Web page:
There is a lot of science behind why potato bread is so light and airy. Potatoes contain a lot of potassium, making yeast rise faster. Potato starches absorb more water than wheat starches, leading to a moist texture. Beyond the science, however, is the fact that potato bread has always been a favorite of Southern bakers simply because it is delicious, easy to make, and it is an easy-keeper – it stays fresher longer than the traditional all-wheat bread. Potato bread is a creative way to use up leftover mashed potatoes or that last remaining spud from the 5 lb. sack. When making this recipe, be sure and melt your shortening, sugar, and salt over a low-heat, stirring constantly until melted. This recipe makes two loaves, so you can serve one and freeze the other, or share with a friend.  


Credit: Katrin Ray Shumakov

Recipe Summary test

1 hr 30 mins
Makes 2 loaves


Ingredient Checklist


Instructions Checklist
  • Cook potatoes in boiling water to over 10 minutes or until tender. Drain potatoes, reserving 1 cup liquid (add water to make 1 cup, if necessary). Mash potatoes; add reserved liquid to potatoes, and set aside.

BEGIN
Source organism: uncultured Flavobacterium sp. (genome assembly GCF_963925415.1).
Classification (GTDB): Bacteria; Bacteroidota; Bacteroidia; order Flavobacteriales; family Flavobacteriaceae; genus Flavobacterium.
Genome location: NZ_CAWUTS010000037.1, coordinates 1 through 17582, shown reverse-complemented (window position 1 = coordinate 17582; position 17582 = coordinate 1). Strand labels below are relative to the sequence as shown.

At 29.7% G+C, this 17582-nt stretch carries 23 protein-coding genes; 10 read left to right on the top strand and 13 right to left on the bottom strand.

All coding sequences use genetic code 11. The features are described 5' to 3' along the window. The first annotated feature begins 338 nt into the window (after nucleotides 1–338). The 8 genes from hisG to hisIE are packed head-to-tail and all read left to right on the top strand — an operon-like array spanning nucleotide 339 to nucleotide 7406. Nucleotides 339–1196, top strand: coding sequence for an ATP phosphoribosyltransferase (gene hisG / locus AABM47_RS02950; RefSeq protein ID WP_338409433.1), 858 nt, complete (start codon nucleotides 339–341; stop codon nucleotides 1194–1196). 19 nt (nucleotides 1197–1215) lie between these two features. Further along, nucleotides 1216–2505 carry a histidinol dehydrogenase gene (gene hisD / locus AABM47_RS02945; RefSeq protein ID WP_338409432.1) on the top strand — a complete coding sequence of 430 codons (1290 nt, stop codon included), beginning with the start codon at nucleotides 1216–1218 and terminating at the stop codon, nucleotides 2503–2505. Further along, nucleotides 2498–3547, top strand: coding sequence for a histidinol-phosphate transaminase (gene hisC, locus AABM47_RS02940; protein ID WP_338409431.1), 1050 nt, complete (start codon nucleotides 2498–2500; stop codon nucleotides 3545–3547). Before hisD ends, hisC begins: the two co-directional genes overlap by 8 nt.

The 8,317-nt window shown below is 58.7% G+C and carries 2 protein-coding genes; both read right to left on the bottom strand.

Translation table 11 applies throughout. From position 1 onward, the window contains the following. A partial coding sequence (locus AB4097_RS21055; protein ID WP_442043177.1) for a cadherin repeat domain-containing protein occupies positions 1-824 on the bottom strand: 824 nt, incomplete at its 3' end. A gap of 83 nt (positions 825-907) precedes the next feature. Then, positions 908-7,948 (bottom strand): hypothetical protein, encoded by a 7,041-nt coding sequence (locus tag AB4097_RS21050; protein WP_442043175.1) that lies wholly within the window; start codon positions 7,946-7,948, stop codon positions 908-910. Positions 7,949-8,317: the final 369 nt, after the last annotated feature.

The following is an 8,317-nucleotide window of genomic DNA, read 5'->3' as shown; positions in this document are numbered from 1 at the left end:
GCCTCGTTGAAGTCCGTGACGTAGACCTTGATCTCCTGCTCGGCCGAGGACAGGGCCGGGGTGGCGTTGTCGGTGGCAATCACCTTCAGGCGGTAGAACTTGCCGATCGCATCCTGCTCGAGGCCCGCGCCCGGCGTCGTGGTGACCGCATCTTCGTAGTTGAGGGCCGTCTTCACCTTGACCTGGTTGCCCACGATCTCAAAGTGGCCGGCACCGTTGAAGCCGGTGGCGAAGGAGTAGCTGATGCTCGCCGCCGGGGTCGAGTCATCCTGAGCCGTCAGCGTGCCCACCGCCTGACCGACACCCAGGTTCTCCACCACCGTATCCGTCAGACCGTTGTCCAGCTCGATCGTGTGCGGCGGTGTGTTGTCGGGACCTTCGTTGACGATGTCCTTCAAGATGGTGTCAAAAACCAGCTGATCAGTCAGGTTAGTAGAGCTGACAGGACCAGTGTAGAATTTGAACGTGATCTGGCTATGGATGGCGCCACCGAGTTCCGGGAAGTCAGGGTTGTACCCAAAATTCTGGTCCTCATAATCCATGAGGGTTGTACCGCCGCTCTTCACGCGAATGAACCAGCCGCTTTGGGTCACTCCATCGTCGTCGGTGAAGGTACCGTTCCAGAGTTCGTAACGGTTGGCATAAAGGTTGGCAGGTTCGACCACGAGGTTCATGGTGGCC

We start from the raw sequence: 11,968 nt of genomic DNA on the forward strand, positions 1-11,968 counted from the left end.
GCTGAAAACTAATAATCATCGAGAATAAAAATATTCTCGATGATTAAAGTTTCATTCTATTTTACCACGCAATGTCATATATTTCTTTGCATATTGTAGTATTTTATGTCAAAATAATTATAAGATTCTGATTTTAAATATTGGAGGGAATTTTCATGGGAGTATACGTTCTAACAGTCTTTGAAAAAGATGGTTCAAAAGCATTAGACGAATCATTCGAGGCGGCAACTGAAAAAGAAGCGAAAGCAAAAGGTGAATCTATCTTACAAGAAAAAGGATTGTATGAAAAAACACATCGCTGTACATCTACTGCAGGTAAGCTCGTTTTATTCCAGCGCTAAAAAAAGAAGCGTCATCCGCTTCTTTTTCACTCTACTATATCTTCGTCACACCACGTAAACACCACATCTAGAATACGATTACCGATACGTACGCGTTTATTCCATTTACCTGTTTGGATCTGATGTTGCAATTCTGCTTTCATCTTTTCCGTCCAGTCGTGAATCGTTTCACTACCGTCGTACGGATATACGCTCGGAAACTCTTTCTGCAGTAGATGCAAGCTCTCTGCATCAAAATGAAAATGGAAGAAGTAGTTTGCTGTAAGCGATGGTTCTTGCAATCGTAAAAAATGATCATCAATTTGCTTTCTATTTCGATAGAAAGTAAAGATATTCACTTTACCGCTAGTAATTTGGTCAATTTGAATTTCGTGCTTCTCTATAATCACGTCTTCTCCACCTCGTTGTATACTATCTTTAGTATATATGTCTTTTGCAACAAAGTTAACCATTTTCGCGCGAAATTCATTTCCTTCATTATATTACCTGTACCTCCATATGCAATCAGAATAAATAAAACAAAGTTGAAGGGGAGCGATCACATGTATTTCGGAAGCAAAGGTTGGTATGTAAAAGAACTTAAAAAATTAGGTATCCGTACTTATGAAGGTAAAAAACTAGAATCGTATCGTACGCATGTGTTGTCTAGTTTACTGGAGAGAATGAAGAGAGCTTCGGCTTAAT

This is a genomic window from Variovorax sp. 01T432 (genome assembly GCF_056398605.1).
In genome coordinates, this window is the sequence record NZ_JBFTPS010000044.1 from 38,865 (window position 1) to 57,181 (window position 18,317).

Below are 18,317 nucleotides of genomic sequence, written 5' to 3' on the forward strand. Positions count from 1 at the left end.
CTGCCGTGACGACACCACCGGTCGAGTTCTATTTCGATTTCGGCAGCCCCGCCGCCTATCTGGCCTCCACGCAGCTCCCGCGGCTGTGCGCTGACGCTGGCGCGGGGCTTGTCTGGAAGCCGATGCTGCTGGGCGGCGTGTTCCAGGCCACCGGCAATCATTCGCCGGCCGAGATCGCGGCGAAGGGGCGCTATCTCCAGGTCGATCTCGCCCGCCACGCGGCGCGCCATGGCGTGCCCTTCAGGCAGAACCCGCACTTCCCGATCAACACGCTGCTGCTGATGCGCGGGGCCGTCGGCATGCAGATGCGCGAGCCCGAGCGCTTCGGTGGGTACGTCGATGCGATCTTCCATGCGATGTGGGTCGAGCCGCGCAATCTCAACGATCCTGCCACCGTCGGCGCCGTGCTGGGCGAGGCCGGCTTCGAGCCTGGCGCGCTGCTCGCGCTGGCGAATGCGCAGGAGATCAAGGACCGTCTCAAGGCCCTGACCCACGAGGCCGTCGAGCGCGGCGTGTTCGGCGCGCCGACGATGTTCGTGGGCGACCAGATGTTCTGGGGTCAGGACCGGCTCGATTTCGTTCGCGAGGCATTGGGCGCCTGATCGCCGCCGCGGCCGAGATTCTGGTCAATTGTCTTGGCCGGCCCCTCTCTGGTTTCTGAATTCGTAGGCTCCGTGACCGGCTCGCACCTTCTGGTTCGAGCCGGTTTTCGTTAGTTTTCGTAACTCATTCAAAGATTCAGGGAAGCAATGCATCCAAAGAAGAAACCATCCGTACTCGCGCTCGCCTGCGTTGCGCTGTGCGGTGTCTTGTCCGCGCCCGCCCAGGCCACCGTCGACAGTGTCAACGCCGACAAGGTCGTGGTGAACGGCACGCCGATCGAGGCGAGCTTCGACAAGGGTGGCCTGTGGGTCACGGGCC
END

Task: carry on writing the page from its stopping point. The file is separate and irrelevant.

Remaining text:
• Dissolve yeast in warm water; let stand 5 minutes, and set aside. Beat eggs; add enough milk to eggs to equal1 cup liquid, and set aside. 

  • Combine shortening, sugar, and salt in a saucepan; cook over low heat, stirring constantly, until shortening melts. Cool to 105° to 115°; stir in potatoes, egg mixture, and yeast mixture. Gradually stir in enough flour to make a soft dough. 

  • Punch dough down, and divide in half; shape each into a loaf. Place in two well-greased 9- X 5- X 3-inch loaf-pans. Cover and let rise in a warm place (85°), free from drafts, 30 minutes or until doubled in bulk. Bake at 350° for 40 to 45 minutes or until loaves sound hollow when tapped.